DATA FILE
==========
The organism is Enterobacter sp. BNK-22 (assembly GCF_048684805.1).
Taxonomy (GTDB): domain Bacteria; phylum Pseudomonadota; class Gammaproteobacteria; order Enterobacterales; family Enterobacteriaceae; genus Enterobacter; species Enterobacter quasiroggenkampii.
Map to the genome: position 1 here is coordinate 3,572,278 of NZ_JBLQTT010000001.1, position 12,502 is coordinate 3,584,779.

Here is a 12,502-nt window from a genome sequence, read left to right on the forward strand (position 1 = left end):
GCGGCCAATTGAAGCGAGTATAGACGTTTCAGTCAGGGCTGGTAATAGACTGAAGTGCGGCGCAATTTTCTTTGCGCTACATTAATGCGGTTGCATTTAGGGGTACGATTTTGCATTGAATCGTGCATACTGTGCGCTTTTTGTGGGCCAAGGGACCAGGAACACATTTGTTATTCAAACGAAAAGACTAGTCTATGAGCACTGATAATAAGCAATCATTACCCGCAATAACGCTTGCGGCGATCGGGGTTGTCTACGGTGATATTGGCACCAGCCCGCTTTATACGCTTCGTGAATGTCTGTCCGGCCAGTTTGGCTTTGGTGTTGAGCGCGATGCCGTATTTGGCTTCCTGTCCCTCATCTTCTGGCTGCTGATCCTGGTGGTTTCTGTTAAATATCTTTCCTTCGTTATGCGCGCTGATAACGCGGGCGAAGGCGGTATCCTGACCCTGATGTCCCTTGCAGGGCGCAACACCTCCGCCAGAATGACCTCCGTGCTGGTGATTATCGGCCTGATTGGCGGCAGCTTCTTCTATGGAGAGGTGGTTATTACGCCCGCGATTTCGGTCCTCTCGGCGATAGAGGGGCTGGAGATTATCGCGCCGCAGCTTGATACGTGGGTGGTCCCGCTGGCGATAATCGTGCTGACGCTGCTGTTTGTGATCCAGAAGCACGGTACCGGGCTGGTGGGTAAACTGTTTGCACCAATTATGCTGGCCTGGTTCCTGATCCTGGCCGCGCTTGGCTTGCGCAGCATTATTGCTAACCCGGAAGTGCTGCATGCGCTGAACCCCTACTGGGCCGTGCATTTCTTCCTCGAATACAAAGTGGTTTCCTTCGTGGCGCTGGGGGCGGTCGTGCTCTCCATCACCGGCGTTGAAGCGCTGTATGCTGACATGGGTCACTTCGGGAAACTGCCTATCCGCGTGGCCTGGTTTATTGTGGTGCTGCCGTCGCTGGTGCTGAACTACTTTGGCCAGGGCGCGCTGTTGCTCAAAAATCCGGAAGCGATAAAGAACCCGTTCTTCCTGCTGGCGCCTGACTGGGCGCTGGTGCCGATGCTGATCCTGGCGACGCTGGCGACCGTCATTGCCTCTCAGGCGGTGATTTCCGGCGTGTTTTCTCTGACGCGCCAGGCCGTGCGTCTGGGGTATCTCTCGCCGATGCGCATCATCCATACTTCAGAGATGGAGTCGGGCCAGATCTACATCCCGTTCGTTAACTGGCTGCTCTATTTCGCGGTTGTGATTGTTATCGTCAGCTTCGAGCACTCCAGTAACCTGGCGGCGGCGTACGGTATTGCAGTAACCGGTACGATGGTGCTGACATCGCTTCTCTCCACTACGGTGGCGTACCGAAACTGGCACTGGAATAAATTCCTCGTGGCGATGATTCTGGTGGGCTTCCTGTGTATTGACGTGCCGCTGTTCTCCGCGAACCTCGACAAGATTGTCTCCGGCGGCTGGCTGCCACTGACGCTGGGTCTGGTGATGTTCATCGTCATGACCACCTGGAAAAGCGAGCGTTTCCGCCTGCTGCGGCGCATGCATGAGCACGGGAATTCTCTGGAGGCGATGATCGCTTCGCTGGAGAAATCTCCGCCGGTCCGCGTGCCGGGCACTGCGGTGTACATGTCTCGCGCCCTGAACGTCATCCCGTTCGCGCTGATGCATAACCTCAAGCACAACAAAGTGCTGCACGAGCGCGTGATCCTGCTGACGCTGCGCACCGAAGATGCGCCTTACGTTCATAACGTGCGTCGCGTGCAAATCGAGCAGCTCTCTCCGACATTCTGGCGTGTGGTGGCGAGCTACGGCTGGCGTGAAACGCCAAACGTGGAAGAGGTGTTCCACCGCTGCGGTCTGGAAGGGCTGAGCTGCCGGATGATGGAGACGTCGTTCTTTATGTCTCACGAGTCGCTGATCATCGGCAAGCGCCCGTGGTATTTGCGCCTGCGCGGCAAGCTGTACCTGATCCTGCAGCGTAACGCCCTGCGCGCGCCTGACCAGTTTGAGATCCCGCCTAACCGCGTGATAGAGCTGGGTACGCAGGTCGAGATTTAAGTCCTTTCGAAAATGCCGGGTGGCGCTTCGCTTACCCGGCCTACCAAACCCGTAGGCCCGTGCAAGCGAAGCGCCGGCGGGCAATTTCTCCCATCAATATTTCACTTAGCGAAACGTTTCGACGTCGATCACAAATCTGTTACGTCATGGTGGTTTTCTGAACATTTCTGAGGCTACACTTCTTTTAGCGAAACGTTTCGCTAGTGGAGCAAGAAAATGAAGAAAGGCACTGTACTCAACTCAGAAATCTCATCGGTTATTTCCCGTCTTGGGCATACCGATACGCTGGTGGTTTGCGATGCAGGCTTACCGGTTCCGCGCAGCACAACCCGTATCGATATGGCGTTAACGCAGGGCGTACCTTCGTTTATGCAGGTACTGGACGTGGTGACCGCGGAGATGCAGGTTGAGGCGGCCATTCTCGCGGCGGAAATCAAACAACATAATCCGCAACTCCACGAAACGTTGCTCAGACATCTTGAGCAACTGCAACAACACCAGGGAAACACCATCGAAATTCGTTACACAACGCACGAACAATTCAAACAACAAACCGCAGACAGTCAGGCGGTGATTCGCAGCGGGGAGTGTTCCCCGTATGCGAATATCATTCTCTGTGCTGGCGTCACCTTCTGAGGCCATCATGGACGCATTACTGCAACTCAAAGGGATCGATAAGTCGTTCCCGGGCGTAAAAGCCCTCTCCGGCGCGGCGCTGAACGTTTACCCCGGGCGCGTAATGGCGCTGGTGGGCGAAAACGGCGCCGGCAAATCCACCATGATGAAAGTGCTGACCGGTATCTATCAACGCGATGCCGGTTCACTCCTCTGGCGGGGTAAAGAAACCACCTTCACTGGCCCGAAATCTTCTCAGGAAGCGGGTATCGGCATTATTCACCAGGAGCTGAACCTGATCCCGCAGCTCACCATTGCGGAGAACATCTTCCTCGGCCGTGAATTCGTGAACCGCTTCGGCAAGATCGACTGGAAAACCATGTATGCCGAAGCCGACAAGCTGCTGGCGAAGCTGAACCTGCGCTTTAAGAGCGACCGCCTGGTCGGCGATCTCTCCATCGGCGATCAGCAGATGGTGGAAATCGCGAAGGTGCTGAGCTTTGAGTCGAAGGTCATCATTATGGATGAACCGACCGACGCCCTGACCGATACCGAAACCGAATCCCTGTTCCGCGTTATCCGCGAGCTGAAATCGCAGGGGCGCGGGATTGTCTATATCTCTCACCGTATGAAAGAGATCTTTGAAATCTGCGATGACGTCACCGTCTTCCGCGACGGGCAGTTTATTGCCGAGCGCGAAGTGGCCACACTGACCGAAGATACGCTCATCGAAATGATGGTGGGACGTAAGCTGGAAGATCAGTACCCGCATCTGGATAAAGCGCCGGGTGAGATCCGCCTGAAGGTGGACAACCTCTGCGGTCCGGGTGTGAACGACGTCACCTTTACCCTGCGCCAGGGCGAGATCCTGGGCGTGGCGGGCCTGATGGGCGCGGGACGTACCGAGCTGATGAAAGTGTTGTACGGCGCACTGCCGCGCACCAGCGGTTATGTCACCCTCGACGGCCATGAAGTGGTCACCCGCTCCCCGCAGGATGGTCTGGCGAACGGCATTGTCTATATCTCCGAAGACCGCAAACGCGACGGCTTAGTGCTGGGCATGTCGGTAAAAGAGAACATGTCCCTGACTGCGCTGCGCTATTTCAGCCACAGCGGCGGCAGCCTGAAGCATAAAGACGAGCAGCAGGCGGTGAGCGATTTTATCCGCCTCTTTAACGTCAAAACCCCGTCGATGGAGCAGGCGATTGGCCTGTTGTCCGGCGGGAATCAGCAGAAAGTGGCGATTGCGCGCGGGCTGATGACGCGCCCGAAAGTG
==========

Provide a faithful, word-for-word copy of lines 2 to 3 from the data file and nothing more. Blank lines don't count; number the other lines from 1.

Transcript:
Taxonomy (GTDB): domain Bacteria; phylum Pseudomonadota; class Gammaproteobacteria; order Enterobacterales; family Enterobacteriaceae; genus Enterobacter; species Enterobacter quasiroggenkampii.
Map to the genome: position 1 here is coordinate 3,572,278 of NZ_JBLQTT010000001.1, position 12,502 is coordinate 3,584,779.